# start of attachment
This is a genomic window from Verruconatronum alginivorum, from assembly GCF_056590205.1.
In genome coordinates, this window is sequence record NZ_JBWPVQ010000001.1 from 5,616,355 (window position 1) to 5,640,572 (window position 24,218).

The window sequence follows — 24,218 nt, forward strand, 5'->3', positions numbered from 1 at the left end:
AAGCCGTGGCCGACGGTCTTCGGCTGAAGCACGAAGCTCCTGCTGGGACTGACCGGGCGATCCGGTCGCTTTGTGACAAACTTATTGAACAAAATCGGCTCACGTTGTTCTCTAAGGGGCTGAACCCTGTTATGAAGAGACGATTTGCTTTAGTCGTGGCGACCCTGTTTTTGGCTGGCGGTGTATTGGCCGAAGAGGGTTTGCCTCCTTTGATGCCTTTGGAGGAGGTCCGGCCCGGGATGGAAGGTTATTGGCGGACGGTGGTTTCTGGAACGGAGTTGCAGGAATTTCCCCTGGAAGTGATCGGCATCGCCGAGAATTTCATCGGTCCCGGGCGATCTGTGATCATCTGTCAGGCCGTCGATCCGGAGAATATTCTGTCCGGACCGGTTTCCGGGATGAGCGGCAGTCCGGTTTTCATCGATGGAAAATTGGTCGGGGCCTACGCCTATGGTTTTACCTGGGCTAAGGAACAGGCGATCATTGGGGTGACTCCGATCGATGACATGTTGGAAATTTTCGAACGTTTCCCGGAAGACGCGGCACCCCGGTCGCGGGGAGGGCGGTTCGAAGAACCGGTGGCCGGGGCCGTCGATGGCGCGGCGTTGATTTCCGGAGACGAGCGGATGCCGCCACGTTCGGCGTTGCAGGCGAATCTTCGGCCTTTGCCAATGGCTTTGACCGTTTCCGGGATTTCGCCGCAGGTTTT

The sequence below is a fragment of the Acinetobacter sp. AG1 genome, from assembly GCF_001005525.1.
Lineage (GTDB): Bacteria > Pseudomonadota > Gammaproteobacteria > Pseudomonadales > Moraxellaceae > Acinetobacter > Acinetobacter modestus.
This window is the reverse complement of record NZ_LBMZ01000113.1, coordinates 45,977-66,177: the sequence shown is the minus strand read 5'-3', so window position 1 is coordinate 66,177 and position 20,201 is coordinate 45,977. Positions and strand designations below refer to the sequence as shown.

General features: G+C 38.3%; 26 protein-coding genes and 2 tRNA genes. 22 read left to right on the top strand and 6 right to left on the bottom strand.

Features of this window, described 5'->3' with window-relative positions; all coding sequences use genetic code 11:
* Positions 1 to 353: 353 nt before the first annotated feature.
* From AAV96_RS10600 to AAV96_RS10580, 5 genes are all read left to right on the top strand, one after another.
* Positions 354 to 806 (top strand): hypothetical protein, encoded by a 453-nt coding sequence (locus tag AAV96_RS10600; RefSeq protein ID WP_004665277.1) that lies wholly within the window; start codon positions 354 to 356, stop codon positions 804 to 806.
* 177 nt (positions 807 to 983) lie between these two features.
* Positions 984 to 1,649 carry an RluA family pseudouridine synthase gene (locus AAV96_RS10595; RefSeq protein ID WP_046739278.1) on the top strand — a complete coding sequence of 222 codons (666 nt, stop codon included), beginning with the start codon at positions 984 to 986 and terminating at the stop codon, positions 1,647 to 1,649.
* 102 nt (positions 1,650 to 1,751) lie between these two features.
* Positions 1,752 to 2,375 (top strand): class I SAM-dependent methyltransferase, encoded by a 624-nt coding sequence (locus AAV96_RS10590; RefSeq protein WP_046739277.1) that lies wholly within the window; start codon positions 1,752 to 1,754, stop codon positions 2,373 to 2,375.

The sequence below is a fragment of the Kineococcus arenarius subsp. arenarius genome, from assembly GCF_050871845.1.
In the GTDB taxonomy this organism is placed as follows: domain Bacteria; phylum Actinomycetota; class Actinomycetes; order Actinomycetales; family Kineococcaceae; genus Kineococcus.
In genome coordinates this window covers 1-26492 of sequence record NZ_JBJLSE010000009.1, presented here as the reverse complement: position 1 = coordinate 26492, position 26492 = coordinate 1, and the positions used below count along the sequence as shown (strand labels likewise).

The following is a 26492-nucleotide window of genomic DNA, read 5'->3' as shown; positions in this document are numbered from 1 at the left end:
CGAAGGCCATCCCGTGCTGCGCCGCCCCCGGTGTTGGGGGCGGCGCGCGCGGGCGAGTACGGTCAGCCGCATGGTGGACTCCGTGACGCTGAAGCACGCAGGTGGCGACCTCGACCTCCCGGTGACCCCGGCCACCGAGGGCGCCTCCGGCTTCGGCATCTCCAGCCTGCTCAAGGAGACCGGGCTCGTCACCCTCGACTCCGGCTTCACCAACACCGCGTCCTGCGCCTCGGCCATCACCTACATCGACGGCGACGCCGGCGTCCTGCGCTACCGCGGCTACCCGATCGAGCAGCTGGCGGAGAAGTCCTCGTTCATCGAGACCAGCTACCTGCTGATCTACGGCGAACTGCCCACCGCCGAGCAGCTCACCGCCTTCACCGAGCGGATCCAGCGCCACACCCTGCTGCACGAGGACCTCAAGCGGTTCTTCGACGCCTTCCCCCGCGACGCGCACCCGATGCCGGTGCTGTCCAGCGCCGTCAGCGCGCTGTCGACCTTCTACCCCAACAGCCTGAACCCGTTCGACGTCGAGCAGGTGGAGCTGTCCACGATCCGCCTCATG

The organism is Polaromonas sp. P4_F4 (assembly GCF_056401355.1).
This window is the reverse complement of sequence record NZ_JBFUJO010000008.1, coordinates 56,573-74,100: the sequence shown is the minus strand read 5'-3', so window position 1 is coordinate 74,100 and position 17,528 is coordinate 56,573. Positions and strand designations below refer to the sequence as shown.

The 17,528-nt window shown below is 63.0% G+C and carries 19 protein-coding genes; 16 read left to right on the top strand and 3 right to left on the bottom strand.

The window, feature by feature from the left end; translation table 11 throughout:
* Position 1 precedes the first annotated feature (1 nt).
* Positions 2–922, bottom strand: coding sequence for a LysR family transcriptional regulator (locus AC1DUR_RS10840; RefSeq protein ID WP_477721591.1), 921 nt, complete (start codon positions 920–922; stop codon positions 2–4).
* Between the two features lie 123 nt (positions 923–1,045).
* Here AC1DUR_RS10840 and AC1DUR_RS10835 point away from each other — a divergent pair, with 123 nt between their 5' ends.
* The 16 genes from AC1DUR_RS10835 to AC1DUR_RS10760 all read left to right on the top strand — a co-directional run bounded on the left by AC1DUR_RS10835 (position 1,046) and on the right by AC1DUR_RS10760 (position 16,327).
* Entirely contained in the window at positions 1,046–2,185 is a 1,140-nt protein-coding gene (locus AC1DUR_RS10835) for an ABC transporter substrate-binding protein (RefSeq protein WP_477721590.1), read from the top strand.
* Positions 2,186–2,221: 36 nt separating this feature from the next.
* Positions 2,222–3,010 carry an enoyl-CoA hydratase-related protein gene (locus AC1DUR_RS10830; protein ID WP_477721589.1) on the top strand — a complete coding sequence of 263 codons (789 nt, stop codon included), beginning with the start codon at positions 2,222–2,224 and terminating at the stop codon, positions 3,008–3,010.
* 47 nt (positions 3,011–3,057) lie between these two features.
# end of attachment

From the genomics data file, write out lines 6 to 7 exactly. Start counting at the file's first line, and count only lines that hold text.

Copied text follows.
Lineage (GTDB): Bacteria > Pseudomonadota > Gammaproteobacteria > Pseudomonadales > Moraxellaceae > Acinetobacter > Acinetobacter modestus.
This window is the reverse complement of record NZ_LBMZ01000113.1, coordinates 45,977-66,177: the sequence shown is the minus strand read 5'-3', so window position 1 is coordinate 66,177 and position 20,201 is coordinate 45,977. Positions and strand designations below refer to the sequence as shown.